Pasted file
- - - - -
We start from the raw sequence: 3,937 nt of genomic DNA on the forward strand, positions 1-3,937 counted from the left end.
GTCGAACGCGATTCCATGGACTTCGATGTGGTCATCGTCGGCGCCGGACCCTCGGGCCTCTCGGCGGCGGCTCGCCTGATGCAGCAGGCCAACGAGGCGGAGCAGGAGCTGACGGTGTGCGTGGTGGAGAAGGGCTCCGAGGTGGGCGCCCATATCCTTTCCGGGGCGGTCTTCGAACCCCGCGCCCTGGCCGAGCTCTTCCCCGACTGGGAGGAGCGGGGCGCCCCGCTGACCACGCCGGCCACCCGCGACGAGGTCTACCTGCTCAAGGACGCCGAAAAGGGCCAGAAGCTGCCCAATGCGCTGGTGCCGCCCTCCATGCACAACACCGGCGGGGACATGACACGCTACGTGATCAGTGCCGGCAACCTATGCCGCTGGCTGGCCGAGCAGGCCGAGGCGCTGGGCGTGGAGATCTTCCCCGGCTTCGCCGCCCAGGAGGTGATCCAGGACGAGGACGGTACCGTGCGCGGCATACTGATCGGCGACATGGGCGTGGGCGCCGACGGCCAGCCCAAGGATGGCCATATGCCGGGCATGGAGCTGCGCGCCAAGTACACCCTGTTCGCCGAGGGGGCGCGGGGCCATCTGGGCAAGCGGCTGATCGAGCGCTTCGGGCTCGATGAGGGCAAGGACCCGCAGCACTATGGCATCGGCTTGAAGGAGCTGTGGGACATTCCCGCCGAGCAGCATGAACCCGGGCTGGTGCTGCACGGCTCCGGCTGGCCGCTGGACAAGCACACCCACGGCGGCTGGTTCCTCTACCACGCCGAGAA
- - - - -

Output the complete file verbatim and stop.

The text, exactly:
We start from the raw sequence: 3,937 nt of genomic DNA on the forward strand, positions 1-3,937 counted from the left end.
GTCGAACGCGATTCCATGGACTTCGATGTGGTCATCGTCGGCGCCGGACCCTCGGGCCTCTCGGCGGCGGCTCGCCTGATGCAGCAGGCCAACGAGGCGGAGCAGGAGCTGACGGTGTGCGTGGTGGAGAAGGGCTCCGAGGTGGGCGCCCATATCCTTTCCGGGGCGGTCTTCGAACCCCGCGCCCTGGCCGAGCTCTTCCCCGACTGGGAGGAGCGGGGCGCCCCGCTGACCACGCCGGCCACCCGCGACGAGGTCTACCTGCTCAAGGACGCCGAAAAGGGCCAGAAGCTGCCCAATGCGCTGGTGCCGCCCTCCATGCACAACACCGGCGGGGACATGACACGCTACGTGATCAGTGCCGGCAACCTATGCCGCTGGCTGGCCGAGCAGGCCGAGGCGCTGGGCGTGGAGATCTTCCCCGGCTTCGCCGCCCAGGAGGTGATCCAGGACGAGGACGGTACCGTGCGCGGCATACTGATCGGCGACATGGGCGTGGGCGCCGACGGCCAGCCCAAGGATGGCCATATGCCGGGCATGGAGCTGCGCGCCAAGTACACCCTGTTCGCCGAGGGGGCGCGGGGCCATCTGGGCAAGCGGCTGATCGAGCGCTTCGGGCTCGATGAGGGCAAGGACCCGCAGCACTATGGCATCGGCTTGAAGGAGCTGTGGGACATTCCCGCCGAGCAGCATGAACCCGGGCTGGTGCTGCACGGCTCCGGCTGGCCGCTGGACAAGCACACCCACGGCGGCTGGTTCCTCTACCACGCCGAGAA